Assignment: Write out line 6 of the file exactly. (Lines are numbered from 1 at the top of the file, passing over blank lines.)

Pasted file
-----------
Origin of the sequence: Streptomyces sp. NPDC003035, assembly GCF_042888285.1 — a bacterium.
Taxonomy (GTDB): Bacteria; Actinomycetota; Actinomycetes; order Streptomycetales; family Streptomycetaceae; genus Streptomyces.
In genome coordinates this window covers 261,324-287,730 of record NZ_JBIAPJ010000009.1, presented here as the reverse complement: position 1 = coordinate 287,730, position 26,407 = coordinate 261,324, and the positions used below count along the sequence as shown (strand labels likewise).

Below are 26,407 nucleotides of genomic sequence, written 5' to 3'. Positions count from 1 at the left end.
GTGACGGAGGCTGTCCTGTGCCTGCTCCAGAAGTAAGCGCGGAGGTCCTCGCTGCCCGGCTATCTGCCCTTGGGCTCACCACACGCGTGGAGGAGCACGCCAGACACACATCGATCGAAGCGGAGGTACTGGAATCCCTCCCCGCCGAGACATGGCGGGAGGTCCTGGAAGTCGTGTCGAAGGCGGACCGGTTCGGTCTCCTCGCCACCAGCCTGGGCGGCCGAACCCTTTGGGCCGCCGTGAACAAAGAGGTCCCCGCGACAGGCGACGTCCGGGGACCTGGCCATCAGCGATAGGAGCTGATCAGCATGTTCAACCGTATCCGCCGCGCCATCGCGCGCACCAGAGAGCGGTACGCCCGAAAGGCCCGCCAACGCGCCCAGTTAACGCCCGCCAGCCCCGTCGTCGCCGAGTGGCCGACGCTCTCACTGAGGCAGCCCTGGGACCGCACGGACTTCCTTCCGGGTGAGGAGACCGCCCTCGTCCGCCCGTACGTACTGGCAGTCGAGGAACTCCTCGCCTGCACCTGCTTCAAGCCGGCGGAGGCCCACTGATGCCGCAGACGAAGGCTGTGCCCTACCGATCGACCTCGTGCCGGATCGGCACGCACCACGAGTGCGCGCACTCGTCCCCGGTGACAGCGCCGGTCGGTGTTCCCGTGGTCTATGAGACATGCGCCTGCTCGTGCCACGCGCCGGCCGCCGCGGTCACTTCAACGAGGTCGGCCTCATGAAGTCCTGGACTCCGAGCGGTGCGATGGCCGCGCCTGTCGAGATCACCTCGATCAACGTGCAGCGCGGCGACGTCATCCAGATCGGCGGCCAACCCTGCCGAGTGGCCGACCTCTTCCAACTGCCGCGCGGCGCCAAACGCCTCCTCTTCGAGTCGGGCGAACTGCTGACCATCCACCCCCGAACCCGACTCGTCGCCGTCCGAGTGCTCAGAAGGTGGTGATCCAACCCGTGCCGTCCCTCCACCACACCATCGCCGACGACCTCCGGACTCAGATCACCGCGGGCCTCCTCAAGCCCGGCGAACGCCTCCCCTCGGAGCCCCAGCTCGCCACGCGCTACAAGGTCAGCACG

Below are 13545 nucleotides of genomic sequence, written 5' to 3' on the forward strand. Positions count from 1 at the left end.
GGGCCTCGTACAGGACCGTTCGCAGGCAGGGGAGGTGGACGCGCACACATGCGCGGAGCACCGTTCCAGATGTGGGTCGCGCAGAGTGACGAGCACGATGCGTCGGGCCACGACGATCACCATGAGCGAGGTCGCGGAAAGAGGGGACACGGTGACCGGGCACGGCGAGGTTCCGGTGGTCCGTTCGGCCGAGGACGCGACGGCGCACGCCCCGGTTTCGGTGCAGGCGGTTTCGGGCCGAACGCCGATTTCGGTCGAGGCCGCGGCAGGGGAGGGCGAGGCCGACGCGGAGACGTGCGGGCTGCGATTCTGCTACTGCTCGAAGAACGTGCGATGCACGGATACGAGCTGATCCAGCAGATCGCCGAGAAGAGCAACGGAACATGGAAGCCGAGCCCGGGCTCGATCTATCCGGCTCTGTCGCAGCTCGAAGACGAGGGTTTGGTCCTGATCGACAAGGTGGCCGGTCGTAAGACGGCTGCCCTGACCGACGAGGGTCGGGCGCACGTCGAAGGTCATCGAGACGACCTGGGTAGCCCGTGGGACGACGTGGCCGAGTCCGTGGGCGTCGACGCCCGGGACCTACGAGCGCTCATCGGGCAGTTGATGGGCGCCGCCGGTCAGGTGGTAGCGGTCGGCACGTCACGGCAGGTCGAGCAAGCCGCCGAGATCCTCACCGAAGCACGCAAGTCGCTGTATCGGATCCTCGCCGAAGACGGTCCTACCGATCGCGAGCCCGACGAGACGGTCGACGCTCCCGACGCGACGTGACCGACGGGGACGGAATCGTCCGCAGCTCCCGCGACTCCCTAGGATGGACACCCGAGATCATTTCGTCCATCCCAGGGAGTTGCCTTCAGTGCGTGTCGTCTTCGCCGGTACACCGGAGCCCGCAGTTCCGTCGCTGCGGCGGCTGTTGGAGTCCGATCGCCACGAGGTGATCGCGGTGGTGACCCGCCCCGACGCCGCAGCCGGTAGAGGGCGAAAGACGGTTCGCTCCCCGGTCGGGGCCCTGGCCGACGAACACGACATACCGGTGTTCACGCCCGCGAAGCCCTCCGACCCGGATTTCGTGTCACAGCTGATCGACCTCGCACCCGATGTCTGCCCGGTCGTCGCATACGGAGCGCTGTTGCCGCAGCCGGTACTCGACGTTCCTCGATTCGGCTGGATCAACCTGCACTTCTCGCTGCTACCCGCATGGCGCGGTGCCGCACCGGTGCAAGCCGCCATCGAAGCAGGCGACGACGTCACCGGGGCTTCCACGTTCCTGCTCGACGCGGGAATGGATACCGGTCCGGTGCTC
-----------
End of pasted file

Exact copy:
Below are 13545 nucleotides of genomic sequence, written 5' to 3' on the forward strand. Positions count from 1 at the left end.